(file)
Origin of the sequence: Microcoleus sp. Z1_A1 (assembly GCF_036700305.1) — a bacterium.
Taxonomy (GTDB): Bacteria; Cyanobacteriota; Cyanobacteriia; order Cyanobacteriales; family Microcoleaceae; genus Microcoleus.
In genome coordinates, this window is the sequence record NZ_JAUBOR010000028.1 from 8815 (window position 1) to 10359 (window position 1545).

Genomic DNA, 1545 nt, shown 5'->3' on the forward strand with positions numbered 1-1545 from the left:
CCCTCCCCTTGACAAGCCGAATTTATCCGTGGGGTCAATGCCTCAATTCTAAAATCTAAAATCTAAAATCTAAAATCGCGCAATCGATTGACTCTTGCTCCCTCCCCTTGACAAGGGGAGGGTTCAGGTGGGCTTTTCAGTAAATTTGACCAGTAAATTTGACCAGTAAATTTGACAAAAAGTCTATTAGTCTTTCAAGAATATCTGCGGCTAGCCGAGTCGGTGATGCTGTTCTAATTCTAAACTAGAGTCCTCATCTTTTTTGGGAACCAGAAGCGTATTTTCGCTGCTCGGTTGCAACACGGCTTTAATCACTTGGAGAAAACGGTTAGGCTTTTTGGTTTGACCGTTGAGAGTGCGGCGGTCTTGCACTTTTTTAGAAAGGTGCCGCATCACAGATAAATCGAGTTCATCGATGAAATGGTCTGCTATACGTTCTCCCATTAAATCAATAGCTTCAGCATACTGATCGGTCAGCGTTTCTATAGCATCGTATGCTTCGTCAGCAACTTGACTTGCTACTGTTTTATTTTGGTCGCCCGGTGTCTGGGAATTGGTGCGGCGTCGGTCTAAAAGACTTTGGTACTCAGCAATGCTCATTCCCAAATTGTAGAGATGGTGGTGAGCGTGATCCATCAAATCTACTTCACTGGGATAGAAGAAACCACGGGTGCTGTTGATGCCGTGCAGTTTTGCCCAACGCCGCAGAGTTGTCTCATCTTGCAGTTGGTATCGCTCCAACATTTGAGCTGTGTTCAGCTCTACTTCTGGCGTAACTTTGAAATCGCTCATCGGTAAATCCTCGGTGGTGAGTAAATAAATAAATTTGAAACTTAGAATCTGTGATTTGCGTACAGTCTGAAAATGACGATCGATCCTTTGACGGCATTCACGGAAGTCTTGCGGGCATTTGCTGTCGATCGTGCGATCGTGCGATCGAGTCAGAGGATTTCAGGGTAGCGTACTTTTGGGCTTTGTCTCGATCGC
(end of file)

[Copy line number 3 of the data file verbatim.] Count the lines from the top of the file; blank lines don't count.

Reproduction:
In genome coordinates, this window is the sequence record NZ_JAUBOR010000028.1 from 8815 (window position 1) to 10359 (window position 1545).